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Thursday, May 3, 2012

Andre Williams on "Shake a Tail Feather," Proto-Rapping and Folk Funk

Posted By on Thu, May 3, 2012 at 7:37 AM

In the sordid and tangled history of popular music, Andre Williams is a larger than life figure, a prolific - to the point of incalculable - songwriter and a living and breathing Stagger Lee of R&B if ever there was one. In the '50s and '60s he wrote, produced and recorded for scores of labels big and small, developing, out of necessity, a slyly rhythmic spoken-word delivery that's rightly viewed as one of the earliest templates for rap. Words like "dirty," "funky" and "nasty" barely scratch the surface of what he brought to cuts like "The Funky Judge," "Shake a Tail Feather," "Jail Bait" and "Bacon Fat." These songs are not novelties. If rhythm and blues has an unconscious, Andre Williams, the Black Godfather, was hardwired to the id. At the age of 75, he still is.

Williams' return to St. Louis for a show at Off Broadway (3509 Lemp Avenue, 314-773-3363) on Friday, May 4, is notable for a few reasons. First, he'll be screening Agile, Mobile, Hostile: A Year with Andre Williams, a documentary about his recovery from addiction and return to performing and recording. Secondly, he's touring in support of a new album, Hoods and Shades his fourth studio album for the Bloodshot label. Third, he's Andre Fucking Williams. If you really need more reasons to see the man, read on.

Roy Kasten: Let's talk about how you got started in Detroit.

Andre Williams: When I got out of the navy I had to figure out what to do with the rest of my life. I couldn't it figure out until I got broke. And then I had to figure out how to make some money. I was walking down the street one day, noon I guess it was, and I seen a sign on the Warfield Theatre that said: "Talent show tonight. $25 to the winner." I said, "I'm gonna go in there and win that $25." I went in early that day and sat there all day, writing the song that I was going to sing. That night I won the talent show. So I had the right to participate the following week, and I won six weeks straight. The owner of the theatre was friends with Ms. Brown of Fortune Records, and she said to Ms. Brown, "You have to hear this guy." She came to my last week at the theatre and signed me right there.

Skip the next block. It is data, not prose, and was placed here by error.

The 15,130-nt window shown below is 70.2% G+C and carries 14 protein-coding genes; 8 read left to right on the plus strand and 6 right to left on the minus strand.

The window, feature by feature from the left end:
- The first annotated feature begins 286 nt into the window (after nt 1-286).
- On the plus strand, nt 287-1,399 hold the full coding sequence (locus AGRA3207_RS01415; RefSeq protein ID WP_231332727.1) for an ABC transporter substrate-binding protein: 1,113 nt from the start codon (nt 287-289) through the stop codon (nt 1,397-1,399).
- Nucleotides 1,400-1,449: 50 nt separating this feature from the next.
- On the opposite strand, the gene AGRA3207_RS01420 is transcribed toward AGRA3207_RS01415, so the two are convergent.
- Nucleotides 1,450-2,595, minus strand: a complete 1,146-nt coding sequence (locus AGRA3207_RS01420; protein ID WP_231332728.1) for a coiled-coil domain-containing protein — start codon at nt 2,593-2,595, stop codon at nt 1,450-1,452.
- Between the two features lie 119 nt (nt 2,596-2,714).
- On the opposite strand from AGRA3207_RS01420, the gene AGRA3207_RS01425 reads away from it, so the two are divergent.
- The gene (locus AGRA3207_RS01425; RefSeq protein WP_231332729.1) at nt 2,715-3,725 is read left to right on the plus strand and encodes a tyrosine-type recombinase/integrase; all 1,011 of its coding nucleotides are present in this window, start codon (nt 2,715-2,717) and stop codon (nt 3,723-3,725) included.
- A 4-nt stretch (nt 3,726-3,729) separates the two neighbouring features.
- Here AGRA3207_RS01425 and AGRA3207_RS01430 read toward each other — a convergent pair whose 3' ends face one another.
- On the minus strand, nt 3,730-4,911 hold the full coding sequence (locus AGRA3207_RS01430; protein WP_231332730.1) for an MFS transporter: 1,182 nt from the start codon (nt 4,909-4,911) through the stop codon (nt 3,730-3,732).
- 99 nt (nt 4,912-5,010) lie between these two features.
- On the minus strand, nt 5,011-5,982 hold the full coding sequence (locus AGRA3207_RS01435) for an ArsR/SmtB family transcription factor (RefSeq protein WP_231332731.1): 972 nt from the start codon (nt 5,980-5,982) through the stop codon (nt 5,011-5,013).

You've written so many songs, but even with the big songs, "Twine Time" and "Shake a Tail Feather," you were often in the shadows. Other people were having most of the hits.

I knew I was with a small company. At that time other people with larger companies were covering the songs that were recorded for smaller companies. Those artists had the wherewithal.

Can you talk about working with Berry Gordy? The two of you didn't always see eye to eye.

Berry was a fantastic businessman. He was very strict and I've always been very loose. I'd take a chance on anything. But with Berry, you learn by the rules. I just couldn't deal with it. I would deal with it for a little while and then I'd leave or he'd kick me out of there. Then I'd go back, work a little while, then go to another company. And then soon as I got something going with that company, he'd hijack me back to his company!